Children who especially love tools, will love this story.  The end papers feature old and space-age tools to examine.  This updated version truly fits the attitudes most girls have today:  independence and a huge amount of confidence.  A joy to read!

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Whispers of the Wolf

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Whispers of the Wolf

by Pauline Ts’o
Wisdom Tales, 2015

Whispers of the Wolf quietly, deeply engulfs the reader into the story.  Supported with wind-swept pastel illustrations the reader virtually experiences the boy’s emotions of finding, raising, protecting and, eventually releasing, a wolf.

Two Birds is a quiet Pueblo boy, always last when running with the other boys, so he doesn’t run.  When he hears whimpers one day, he discovers an abandoned wolf pup destined to die.  Determined, he cares for the pup and it finds its strength.  When the other boys discover the pup, they want to hold it, but Two Birds cries out no, it is too fragile.  As the pup grows, Two Birds becomes adept at hunting rabbits to feed the animal.  When it Is finally big enough, Two Birds takes the wolf hunting with him.  The other boys are eventually allowed to hold the pup and Two Birds shares stories he heard from the wolf.  The boys listen to his stories and learn other ways to hunt rabbits.  Then the day comes that the wolf wants to follow the other wolves and Two Birds must decide between keeping the wolf or setting him free.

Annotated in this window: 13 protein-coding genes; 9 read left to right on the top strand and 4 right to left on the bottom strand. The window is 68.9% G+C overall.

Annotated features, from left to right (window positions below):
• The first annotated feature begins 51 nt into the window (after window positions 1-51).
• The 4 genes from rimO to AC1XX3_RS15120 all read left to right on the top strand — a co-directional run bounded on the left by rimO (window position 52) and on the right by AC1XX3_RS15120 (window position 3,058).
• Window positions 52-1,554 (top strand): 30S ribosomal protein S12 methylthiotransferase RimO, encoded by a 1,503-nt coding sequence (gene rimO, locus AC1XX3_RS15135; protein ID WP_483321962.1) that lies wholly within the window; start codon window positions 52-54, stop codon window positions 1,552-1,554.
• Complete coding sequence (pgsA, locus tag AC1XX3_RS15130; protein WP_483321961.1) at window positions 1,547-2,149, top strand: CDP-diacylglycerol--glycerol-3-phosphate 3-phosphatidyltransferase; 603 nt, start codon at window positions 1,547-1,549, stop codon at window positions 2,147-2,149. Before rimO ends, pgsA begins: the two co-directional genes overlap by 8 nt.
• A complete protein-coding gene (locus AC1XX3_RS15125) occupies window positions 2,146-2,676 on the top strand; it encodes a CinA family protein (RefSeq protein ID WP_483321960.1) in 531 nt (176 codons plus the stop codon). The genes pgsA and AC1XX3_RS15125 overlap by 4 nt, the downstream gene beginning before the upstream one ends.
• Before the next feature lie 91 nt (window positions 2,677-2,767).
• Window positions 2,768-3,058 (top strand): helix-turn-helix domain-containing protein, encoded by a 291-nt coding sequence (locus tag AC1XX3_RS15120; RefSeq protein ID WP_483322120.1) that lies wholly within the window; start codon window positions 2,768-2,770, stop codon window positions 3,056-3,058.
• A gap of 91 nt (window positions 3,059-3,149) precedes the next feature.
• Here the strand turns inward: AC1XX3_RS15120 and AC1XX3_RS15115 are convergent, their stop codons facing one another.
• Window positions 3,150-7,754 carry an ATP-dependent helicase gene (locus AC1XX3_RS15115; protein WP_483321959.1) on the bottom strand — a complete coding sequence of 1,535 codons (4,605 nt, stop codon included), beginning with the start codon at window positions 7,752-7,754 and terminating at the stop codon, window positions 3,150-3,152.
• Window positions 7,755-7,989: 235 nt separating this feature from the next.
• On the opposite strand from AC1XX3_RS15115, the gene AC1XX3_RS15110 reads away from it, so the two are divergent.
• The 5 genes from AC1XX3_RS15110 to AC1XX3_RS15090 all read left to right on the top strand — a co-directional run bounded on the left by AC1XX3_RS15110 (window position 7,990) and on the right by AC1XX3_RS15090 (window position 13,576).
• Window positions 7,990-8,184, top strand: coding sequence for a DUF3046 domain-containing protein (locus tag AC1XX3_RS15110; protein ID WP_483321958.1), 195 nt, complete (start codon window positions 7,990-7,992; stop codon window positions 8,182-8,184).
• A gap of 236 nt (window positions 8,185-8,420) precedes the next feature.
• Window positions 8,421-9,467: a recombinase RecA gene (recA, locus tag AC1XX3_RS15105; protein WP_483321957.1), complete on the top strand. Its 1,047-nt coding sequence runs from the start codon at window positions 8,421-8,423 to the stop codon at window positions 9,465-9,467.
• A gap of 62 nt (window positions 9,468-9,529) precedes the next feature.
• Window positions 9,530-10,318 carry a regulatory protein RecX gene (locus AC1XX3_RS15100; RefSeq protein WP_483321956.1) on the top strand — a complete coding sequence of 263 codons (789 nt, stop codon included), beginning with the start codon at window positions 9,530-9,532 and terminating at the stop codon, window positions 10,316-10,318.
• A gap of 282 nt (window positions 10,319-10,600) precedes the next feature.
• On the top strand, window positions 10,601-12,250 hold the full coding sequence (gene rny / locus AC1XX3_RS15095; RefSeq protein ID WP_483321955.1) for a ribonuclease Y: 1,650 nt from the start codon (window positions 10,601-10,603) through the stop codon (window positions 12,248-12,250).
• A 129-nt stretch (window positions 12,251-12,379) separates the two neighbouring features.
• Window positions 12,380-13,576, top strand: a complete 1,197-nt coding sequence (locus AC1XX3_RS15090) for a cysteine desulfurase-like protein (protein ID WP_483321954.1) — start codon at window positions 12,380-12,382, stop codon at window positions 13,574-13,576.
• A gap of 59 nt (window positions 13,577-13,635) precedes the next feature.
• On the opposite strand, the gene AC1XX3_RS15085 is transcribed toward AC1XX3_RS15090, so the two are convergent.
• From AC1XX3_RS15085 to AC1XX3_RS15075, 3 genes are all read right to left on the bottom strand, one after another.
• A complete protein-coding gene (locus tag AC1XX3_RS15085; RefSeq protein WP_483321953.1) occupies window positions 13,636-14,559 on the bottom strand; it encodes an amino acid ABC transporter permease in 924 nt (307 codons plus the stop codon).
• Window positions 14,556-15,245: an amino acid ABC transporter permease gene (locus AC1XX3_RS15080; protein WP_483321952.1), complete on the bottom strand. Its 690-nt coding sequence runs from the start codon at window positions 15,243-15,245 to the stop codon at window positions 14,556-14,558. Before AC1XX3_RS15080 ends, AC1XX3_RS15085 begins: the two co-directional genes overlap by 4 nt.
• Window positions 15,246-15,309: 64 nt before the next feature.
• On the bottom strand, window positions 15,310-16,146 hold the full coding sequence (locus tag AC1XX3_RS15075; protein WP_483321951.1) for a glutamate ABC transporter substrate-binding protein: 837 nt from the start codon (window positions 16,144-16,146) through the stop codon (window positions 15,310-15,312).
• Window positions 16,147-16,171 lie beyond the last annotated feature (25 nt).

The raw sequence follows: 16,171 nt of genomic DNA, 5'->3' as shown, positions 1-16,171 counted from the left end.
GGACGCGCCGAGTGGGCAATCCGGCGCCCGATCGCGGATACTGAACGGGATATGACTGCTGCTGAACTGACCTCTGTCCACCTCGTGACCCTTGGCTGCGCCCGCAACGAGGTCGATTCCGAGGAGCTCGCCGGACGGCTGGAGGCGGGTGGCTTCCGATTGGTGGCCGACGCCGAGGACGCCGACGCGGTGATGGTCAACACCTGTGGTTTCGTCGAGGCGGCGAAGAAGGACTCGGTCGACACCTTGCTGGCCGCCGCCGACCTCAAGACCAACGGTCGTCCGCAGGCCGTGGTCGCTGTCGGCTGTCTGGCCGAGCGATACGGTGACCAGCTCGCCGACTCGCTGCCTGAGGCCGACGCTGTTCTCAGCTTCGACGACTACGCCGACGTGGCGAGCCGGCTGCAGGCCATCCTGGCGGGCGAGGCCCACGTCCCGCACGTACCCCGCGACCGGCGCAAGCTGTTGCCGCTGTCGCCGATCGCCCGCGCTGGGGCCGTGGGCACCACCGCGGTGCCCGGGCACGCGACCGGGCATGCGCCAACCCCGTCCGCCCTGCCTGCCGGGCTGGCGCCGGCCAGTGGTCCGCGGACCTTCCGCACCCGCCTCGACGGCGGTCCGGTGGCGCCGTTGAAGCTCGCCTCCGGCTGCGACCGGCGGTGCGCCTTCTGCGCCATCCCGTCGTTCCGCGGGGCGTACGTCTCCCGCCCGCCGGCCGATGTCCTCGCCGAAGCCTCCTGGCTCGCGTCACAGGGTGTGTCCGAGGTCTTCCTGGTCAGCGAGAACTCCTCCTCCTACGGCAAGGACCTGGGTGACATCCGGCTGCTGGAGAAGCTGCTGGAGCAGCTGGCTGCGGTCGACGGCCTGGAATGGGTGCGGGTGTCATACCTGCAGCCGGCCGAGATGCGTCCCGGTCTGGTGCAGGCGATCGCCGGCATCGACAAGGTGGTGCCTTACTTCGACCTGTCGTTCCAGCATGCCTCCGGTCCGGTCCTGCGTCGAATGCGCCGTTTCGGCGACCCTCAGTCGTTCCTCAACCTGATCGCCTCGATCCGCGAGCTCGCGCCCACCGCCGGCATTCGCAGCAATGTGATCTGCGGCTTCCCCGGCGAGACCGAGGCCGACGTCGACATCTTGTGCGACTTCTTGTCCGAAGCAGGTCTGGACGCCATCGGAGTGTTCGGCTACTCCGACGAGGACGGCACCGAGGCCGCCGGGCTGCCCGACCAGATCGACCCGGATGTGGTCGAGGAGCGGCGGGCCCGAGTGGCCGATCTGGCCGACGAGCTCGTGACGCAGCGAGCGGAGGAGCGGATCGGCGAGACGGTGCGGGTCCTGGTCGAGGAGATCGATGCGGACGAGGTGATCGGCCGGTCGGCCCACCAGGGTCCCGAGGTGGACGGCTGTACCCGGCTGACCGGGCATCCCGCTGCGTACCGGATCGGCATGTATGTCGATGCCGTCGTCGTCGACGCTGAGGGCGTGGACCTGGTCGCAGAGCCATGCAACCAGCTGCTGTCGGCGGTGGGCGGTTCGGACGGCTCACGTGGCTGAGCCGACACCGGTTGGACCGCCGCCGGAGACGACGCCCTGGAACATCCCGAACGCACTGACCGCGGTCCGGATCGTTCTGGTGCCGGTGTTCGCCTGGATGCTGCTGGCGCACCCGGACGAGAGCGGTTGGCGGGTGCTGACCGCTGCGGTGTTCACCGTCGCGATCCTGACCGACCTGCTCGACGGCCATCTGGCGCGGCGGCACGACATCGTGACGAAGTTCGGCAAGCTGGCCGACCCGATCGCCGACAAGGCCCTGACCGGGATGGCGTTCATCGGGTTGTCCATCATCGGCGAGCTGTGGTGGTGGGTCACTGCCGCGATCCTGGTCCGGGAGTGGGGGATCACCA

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My Grandfather’s Coat (A Contemporary “Recycling” Story!)

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My Grandfather’s Coat
By Jim Aylesworth, illustrated by Barbara McClintock
Scholastic Press, 2014
Sydney Taylor Book Award Winner

Expecting the traditional tale of My Grandfather’s Coat, where grandfather’s coat is transformed into a jacket, a vest and a tie, I was surprised and delighted at the story’s new, fresh ending!  And illustrator Barbara McClintock did a beautiful job of breaking the story into spreads with large drawings and scattered small drawings, highlighting Jim Aylesworth’s rhymes and repetition.  Plenty to delight a young listener into this multi-generational story that emphasizing families and thriftiness.

While the story has always focused on being frugal, in today’s world of recycling cans, food, and cloth, the story underscores the message that we use our resources until there is nothing to send to the landfill!  A wonderful message!

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The Thunder Egg

thunderEggThe Thunder Egg
by Tim J. Myers, illustrated by Winfield Coleman
Wisdom Tales, 2015

A tale of “the girl who cared for the Thunderbird’s child—and saved her people.”